What is a Hi-Lo hand? After reading about them in George “The Engineer” Epstein’s book, I asked him about such hands. I found his explanation fascinating. So now, you relax and be prepared for an amazing journey into the realm of Hi-Lo hands when playing Texas hold’em.
You have a Hi-Lo hand when your hole cards consist of one high card and one low card. That’s quite common. And it presents an “inherent danger.” A high card is an honor card – an Ace down to 10; a low card is 7 down to a deuce. An 8 or 9 is considered borderline. Some typical Hi-Lo hands: A-7, K-7, Q-6, and J-5 – suited or offsuit. (Of course, there are many more.)
Probably, the biggest problem with playing such a hand is it can easily become a dominated hand. That’s when you and an opponent hold the same high card in the hole, but one of you has a lower kicker.
Let’s say you have K-7 in the hole. Your opponent has K-10, but you don’t know it. A King falls on the flop, giving you top pair on the board. Neither of you further improves on the turn and river. Subsequently, at the showdown, you each turn up K-K but he takes the pot with his higher kicker.
There are two ways your Hi-Lo hand could be borderline (marginal): (1) Hole cards that just barely satisfy the Hold’em Algorithm for your position and (2) hands where the lower card is a 9 or an 8.
In the first case, play them just as you would hands that barely score high enough to be considered playable and satisfy the Hold’em Caveat – a multiway pot (three or more opponents staying to see the flop) and no raises.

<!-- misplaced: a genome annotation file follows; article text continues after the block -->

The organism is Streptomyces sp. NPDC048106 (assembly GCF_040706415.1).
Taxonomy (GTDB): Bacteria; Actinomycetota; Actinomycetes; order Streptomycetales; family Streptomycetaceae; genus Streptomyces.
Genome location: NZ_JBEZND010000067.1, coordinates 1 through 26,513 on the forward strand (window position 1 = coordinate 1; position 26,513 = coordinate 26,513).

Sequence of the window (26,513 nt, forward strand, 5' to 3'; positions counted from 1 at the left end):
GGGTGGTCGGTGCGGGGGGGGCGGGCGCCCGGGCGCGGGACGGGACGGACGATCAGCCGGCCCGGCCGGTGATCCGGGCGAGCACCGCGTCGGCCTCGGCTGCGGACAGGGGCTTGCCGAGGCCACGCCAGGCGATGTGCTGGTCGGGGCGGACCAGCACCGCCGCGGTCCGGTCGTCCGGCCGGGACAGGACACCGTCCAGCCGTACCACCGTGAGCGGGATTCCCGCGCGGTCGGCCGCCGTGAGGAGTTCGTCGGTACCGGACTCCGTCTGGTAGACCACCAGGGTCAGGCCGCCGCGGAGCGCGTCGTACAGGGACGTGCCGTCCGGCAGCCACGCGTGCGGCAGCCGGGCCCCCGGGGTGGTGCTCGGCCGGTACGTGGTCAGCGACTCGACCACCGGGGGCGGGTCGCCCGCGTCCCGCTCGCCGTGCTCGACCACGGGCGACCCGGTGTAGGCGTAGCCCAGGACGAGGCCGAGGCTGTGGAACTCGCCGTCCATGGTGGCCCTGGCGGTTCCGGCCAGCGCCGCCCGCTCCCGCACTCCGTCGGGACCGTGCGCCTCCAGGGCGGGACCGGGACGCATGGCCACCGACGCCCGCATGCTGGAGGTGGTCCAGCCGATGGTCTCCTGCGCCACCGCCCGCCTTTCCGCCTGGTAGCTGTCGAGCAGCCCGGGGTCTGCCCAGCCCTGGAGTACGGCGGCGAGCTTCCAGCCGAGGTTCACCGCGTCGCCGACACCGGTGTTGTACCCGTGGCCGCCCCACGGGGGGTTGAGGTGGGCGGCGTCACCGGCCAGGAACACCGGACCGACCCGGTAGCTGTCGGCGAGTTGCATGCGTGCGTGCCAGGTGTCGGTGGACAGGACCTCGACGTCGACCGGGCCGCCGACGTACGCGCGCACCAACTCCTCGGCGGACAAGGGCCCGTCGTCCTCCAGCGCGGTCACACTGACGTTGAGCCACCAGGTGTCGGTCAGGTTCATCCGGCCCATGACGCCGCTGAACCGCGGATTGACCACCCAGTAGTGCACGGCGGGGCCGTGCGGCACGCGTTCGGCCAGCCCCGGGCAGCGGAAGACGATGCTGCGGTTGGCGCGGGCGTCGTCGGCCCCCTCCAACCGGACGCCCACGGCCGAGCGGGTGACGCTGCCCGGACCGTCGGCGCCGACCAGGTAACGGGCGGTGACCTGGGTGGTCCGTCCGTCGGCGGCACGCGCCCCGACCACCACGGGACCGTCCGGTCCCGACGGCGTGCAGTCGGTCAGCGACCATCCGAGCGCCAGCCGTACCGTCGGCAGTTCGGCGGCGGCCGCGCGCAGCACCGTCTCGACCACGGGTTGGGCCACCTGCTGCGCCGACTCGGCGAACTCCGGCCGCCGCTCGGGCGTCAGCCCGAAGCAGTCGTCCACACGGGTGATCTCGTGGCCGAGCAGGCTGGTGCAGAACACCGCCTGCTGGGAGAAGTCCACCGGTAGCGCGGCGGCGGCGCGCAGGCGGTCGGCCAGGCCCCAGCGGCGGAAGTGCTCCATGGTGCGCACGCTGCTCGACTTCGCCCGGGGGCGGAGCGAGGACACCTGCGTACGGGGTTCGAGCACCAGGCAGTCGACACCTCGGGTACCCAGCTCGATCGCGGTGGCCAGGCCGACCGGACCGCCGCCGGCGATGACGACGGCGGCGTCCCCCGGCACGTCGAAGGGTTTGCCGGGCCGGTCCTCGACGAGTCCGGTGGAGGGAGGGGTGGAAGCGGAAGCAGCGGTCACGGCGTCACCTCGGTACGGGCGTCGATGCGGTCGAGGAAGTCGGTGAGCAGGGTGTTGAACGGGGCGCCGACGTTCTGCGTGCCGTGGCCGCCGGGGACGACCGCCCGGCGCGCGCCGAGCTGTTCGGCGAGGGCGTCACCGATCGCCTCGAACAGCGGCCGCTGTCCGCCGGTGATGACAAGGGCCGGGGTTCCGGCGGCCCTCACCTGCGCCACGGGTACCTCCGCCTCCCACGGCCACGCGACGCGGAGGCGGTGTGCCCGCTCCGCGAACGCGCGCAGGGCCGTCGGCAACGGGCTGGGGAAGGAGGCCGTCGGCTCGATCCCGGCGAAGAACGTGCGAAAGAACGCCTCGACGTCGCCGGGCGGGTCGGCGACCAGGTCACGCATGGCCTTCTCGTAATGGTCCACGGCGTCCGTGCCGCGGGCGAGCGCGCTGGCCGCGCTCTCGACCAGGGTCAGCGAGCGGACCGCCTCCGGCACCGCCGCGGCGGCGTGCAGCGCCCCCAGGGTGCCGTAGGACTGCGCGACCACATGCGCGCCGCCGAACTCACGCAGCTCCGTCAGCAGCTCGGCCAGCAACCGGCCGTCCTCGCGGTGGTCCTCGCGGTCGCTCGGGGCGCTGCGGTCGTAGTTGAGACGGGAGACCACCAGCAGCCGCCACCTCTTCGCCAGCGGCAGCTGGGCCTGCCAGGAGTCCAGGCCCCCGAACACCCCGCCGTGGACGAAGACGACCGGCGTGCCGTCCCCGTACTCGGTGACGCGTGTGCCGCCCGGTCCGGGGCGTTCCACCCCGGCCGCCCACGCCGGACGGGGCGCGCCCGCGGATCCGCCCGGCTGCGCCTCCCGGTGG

Thus, K-8 offsuit is playable only in a late position; and K-8 suited is playable in middle or late positions (but not in early positions) – subject to the Hold’em Caveat. (Note: Of course, if you are one of the blinds, you could see the flop with no further investment, or just one-half bet – a good deal.
While you would be wise to fold most Hi-Lo hands, K-8 suited gives you another dimension; you could catch the second-nut (King-high) flush. Indeed, this may well be a viable exception. Should you stay to see the flop, you are really hoping for two or more of your suit. But the odds are much against it. It’s 118-to-1 against flopping your flush; and 8-to-1 against making four-to-your-flush.
And, if you got lucky to make a four-flush on the flop, you are still a significant underdog to catch a fifth card of your suit on the turn (8-to-1 against). Far more likely, if your hand improves at all, is to pair one of your two hole cards. (Odds are only 2-to-1 against.) However, then you are once again holding a hand that would be dominated by an opponent with a King in the hole, but a higher kicker.
I asked George: When would it be OK to invest to see the flop with a suited Hi-Lo hand? Here, again, the Hold’em Caveat is important: a multiway pot and no raises, offering the potential for a big pot at low investment. You really want to go for the big flush.